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Dual enrollment chases after superior education

Recent Updates in dual enrollment

Photo credit: Sofia Shappell

Dual enrollment, also known as concurrent enrollment, has provided students with opportunities to further their education through the addition of more credits. Dual enrollment allows students to enroll at separate academic institutions with multiple course-loads and classes at each. Although there are factors and debates on national education funding, dual enrollment programs provide students with more flexibility and help to progress their education and career plans. Recently, the state of Colorado received $400,000 to study the effectiveness of dual enrollment programs and plan for expansion. However, with the annual seven percent increase of high school students taking dual enrollment courses, according to the National Alliance of Concurrent Enrollment Partnerships, the overall impact of this program has trended positive.

With the widespread availability of dual enrollment programs, one can only speculate what positive effects the program would have if expanded. The history of dual enrollment programs in Colorado was most significantly marked by the passing of framework for school districts to work with Colorado colleges and universities in 2009.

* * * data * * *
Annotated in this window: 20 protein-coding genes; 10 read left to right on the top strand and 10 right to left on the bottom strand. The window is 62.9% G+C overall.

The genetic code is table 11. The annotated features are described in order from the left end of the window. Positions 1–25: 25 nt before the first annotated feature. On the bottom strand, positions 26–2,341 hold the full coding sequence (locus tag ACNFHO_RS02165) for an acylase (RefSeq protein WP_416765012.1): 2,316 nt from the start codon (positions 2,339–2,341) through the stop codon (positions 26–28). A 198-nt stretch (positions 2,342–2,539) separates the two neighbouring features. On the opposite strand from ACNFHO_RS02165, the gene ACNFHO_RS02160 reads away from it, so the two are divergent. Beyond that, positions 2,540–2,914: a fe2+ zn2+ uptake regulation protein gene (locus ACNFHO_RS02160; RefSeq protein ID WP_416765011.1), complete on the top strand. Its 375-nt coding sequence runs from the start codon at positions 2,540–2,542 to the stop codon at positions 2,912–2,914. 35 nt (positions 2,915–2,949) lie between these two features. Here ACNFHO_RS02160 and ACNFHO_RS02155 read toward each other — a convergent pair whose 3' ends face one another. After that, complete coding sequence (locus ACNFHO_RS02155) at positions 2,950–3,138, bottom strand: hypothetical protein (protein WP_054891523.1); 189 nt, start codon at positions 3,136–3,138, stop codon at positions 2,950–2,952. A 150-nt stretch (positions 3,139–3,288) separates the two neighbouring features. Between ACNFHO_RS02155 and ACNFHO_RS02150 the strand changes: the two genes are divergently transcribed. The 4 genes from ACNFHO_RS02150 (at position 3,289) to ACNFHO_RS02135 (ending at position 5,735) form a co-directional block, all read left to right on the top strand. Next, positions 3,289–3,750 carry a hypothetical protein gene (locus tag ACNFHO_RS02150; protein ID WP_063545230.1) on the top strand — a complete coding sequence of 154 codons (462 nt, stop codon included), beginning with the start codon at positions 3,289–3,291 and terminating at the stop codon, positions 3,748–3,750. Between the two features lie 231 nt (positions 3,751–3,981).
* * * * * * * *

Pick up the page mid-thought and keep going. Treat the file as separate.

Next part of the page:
Since the implementation of this framework, many high school students in Colorado have taken advantage of dual enrollment to further their educational goals. According to the Colorado Department of Education and Higher Education, during the 2015-2016 school year, more than 30 percent of 11th and 12th graders in the state participated in some type of dual enrollment program, a 7.9 percent increase from the previous year’s participation. With increased funding, the number of students who participate in dual enrollment programs will most likely increase due to growing availability in school districts.

At CU Denver, early planning and accessibility to dual enrollment programs in high school help students get ahead in their education. Two programs that are currently available for high school students are the CU Denver High School District Concurrent Enrollment Program and CU SUCCEED. The High School District Concurrent Enrollment Program allows students with certain fulfilled eligibility requirements to enroll in postsecondary institutions while still in high school. The benefit of this program is that rather than the student and their family having to pay for the cost of college, the individual school districts reimburse the college-level tuition; this leaves the student only responsible for student fees, books, transportation, and whatever additional tuition costs there may be.

Another program, CU SUCCEED, offers high school students the opportunity to gain exposure to college experiences by enrolling at University of Colorado classes located at their high school and are taught at a reduced tuition rate. The benefit of this program is that all courses not only qualify for credit toward high school graduation but also toward a CU Denver transcript.

Ultimately, the current research for dual and concurrent enrollment in the state of Colorado will help to determine the future of the program. If proven effective, it is possible that the funding for the overall program will increase and more students will be able to benefit from this and advance their education.

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